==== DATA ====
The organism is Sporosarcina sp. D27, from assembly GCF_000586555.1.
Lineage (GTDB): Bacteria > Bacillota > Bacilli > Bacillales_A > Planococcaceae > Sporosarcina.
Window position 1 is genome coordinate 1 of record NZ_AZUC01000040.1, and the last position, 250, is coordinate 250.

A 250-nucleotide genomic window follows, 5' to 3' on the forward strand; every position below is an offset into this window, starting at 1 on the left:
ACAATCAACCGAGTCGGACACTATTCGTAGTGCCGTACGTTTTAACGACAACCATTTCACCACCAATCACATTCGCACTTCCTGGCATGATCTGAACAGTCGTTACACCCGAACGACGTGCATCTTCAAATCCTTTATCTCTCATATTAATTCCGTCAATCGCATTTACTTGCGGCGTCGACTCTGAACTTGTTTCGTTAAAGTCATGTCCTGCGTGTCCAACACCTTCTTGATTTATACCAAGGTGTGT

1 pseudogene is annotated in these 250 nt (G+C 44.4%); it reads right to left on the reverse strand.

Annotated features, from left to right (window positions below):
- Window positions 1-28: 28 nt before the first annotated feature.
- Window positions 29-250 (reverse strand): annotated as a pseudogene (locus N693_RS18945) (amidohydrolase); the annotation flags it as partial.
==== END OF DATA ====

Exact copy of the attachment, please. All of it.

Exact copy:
The organism is Sporosarcina sp. D27, from assembly GCF_000586555.1.
Lineage (GTDB): Bacteria > Bacillota > Bacilli > Bacillales_A > Planococcaceae > Sporosarcina.
Window position 1 is genome coordinate 1 of record NZ_AZUC01000040.1, and the last position, 250, is coordinate 250.

A 250-nucleotide genomic window follows, 5' to 3' on the forward strand; every position below is an offset into this window, starting at 1 on the left:
ACAATCAACCGAGTCGGACACTATTCGTAGTGCCGTACGTTTTAACGACAACCATTTCACCACCAATCACATTCGCACTTCCTGGCATGATCTGAACAGTCGTTACACCCGAACGACGTGCATCTTCAAATCCTTTATCTCTCATATTAATTCCGTCAATCGCATTTACTTGCGGCGTCGACTCTGAACTTGTTTCGTTAAAGTCATGTCCTGCGTGTCCAACACCTTCTTGATTTATACCAAGGTGTGT

1 pseudogene is annotated in these 250 nt (G+C 44.4%); it reads right to left on the reverse strand.

Annotated features, from left to right (window positions below):
- Window positions 1-28: 28 nt before the first annotated feature.
- Window positions 29-250 (reverse strand): annotated as a pseudogene (locus N693_RS18945) (amidohydrolase); the annotation flags it as partial.